“Every song’s about you”, Banoffee sings with a stuttering repetition, before a clear and bright call to arms breaks through the glitchy abstraction. “This is for me”. Full-chested, proud, reborn. This one line, on “This Is For Me”, is a powerful summation of what Look At Us Now Dad means to her.
For this is an album of survival. Inspired by her own past, and that of her family (especially her father), Banoffee weaves a frank story of forging a new identity amongst pain. Its title alone builds a picture of storm clouds clearing and brighter futures ahead. And while many of the songs are autobiographical, each one is created to feel universal. What is cathartic for one person is much needed reassurance to another.
The SOPHIE and Yves Rothman produced “Count On Me” is a classic example of the adage “a pain shared is a pain halved”. Though Banoffee’s trials are hers, the cathartic call of “Make a cocktail from the tears you cry/raise a glass and drink” is something everyone has experienced at one point or another. Finding understanding in others who have faced the same trials as you. From a crap day at work or overwhelming grief, it’s about the relationships we forge that make us stronger knowing we’re not alone.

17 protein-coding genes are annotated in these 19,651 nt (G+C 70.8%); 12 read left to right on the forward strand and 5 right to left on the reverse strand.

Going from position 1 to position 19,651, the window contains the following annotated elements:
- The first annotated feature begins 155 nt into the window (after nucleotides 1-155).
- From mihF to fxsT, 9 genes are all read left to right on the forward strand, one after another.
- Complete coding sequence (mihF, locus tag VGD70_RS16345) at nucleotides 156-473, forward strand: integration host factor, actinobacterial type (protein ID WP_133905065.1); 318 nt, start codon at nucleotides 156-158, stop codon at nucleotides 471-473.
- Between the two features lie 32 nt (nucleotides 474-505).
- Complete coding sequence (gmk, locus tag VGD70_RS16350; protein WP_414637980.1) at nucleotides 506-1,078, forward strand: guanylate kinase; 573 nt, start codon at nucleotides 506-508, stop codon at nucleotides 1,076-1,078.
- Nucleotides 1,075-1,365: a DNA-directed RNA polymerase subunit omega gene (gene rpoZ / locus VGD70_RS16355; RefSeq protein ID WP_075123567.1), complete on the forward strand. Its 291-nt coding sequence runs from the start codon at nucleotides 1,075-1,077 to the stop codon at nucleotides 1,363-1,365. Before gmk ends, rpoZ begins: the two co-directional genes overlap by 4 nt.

It’s this thread that really propels Look At Us Now Dad, building that realisation that we’re never alone in our struggles. That’s why, for an album created from adversity, there’s always an optimism at play here. A celebration and a middle finger as Banoffee reclaims her strength across tracks driven by wonky pop sensibilities and a drop of infectious playfulness.
Whether binning off shitty friends, as in the electric “Tennis Fan” which features a brilliant guest turn from Empress Of, or charting just how far she’s come (the emotional closing track “Look At Us Now Dad”), it rarely feels like this bubbly approach is a mask. Instead it’s an expression of self-assurance. That, through all the struggle, there’s always a bright sky somewhere beyond the storms.